Project Proposal: Wearable LED Display
Made by nsridhar
My proposal for this project is to create a sewn wearable LED display that can be programmed and taken on or off easily without being permanently attached to your clothing. I would ideally like it to be able to change colors, and also have some simple interactive component to it that could allow it to cycle through different modes or animations. As someone with a background in physical computing, I am interested to see what can be done with soft computation and how well these flexible materials lend themselves to programmable outputs. I have seen microcontrollers like the Teensy, the Photon, or even adafruit's sewable Gemma boards, but most LEDs I've seen used in fabrics are single LEDs placed in specific locations to light up certain parts of images or add some excitement to a sewn pattern or artwork. I think it is valuable to look at the LEDs as a kind of screen to display artwork as well, and create a wearable product that could run animations or even GIFs in this flexible, almost sprite-based format.
Here is a small scale sketch prototype I made to start exploring this idea and seeing if a very small grid could produce something readable when animated:
An idea for the final product could be a scarf or something similarly large scale that had LEDs sown into it at regular intervals. This would allow you to run animations that would read differently if you were wearing it loosely, tightly, had it wrapped up around your face, etc.
For a project like this you would need:
- A scarf
- At least 80 individual LEDs, but likely more depending on the size and resolution of animation you want to display
- several small microcontrollers (many if you are using gemmas) that could be hidden or sewn into the scarf
- a portable power source (ideally something like a powerbank but batteries could also work.)
Originally when I started researching for this project I wanted to do something much more ambitious and build a full flexible 4x4x4 3D matrix and turn it into a pin or something that I could wear. After doing some research I realized how out of scope it was, especially since I had not made a matrix like that before. I also did not know how to run so many LEDs off of the few pins on my microcontrollers!
That said I am glad I started on this track because it got me thinking about other types of wearables and I was even able to make a small prototype which ended up looking better than I expected!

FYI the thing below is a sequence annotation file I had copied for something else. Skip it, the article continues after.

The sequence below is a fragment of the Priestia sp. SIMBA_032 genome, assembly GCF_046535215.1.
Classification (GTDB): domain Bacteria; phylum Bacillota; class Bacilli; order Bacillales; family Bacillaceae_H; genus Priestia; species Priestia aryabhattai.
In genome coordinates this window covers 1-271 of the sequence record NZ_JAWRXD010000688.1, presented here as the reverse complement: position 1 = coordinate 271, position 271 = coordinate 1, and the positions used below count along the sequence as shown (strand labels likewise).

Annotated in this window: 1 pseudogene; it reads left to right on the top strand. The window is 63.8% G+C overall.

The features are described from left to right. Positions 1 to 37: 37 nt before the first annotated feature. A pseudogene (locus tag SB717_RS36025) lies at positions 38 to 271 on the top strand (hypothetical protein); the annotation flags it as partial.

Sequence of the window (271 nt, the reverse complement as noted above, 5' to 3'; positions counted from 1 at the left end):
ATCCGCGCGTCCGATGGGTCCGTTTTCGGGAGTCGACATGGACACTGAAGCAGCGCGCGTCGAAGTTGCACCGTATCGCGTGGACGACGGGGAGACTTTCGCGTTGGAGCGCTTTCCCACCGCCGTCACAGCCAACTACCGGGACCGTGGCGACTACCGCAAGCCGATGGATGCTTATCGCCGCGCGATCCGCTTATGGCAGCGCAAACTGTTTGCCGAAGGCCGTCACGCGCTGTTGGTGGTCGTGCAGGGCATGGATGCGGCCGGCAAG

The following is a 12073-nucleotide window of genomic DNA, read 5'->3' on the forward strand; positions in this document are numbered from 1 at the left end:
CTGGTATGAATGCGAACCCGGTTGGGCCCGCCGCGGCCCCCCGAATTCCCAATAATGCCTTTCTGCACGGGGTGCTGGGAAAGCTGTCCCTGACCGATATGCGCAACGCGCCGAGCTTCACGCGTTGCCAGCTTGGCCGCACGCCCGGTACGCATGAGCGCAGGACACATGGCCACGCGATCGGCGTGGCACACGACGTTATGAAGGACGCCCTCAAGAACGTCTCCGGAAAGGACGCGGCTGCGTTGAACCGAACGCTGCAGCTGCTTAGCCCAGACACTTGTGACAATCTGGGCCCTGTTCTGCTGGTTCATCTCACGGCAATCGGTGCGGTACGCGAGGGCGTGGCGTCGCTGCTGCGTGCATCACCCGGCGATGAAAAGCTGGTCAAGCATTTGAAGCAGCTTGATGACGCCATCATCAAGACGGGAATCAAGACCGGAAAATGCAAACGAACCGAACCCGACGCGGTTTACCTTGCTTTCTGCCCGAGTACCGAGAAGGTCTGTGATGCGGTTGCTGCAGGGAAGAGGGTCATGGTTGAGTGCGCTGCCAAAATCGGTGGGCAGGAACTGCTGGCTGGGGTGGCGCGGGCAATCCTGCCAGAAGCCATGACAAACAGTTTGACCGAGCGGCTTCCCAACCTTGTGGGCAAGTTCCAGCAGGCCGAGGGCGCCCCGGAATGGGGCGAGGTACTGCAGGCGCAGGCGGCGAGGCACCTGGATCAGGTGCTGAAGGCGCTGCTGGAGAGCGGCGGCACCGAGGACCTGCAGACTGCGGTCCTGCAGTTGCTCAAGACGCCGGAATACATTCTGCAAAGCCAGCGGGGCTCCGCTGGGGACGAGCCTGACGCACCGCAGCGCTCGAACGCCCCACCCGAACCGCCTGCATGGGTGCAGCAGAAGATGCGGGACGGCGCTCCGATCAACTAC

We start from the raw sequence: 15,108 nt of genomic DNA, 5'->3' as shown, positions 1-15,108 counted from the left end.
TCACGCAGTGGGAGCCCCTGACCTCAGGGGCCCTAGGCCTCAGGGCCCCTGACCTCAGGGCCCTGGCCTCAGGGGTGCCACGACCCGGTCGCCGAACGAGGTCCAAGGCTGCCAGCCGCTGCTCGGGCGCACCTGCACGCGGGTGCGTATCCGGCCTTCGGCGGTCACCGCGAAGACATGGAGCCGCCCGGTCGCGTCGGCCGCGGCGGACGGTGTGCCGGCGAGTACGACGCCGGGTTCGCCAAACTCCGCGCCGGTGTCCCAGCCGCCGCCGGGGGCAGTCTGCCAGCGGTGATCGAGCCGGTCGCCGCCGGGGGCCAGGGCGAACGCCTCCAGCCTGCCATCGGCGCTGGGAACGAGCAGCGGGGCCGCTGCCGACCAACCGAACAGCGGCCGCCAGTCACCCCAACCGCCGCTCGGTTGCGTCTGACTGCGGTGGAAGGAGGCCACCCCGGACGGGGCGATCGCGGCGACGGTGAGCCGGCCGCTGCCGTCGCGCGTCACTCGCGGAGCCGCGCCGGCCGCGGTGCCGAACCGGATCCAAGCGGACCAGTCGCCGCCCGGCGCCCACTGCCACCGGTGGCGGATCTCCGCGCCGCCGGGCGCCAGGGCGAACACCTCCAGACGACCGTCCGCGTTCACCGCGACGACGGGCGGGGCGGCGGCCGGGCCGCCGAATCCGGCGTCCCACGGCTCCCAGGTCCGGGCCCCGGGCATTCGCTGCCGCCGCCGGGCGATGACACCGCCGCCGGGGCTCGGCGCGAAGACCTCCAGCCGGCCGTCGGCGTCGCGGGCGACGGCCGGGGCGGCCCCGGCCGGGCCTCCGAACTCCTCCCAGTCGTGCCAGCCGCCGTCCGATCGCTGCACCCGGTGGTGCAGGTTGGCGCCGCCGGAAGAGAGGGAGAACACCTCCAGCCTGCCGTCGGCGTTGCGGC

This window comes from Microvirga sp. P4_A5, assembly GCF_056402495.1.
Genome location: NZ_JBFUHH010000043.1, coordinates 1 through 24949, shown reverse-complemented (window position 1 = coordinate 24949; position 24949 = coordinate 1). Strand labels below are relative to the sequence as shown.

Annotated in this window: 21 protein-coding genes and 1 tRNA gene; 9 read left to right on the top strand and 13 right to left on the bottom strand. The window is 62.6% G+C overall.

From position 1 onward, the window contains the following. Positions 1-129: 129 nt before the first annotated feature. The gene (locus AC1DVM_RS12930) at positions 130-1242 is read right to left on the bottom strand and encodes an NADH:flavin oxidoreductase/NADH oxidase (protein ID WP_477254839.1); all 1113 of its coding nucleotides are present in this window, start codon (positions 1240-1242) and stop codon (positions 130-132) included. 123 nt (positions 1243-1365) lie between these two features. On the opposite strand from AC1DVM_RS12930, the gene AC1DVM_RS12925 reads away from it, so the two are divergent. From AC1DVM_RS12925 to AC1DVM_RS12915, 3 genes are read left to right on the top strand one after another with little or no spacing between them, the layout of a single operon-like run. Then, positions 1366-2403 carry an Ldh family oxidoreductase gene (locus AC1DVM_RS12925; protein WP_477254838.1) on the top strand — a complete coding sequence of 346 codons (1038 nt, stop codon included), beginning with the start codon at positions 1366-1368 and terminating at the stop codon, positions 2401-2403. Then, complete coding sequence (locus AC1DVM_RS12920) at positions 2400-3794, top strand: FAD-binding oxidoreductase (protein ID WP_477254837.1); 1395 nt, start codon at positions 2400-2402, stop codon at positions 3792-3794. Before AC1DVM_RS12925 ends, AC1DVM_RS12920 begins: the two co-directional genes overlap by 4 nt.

While doing research for this product I found out that while some flexible LED matrices are sold, they tend to be kind of uncomfortable and also always placed in a strict rectangular grid format that cannot really be reshaped or cut. The value of making your own display is that you are not restricted to a certain shape or density, and can change the way you want your display to look, whether you want uniform resolution, or even if you want a grid at all. This lets you create a piece of art that can later be programmed in different new ways, creating something that can change and evolve over time as you come up with different animations to run on it.
A problem I discovered while researching this is that it is hard to create a large matrix in a way that does not use an exorbitant amount of power, especially if you want them to be individually addressable. That said, there are several tutorials online (such as this one: http://www.instructables.com/id/Make-a-24X6-LED-matrix/) that teach how to create 2D LED matrices that can be connected in series and run off of individual microcontroller pins. These cut both the amount of pins in use on one controller down as well as the amount of controllers you need overall. People have also made 3D versions of this kind of matrix display, to create animations such as this one: https://www.youtube.com/watch?v=SyuLhEUImng
Here are some photos of my sample book!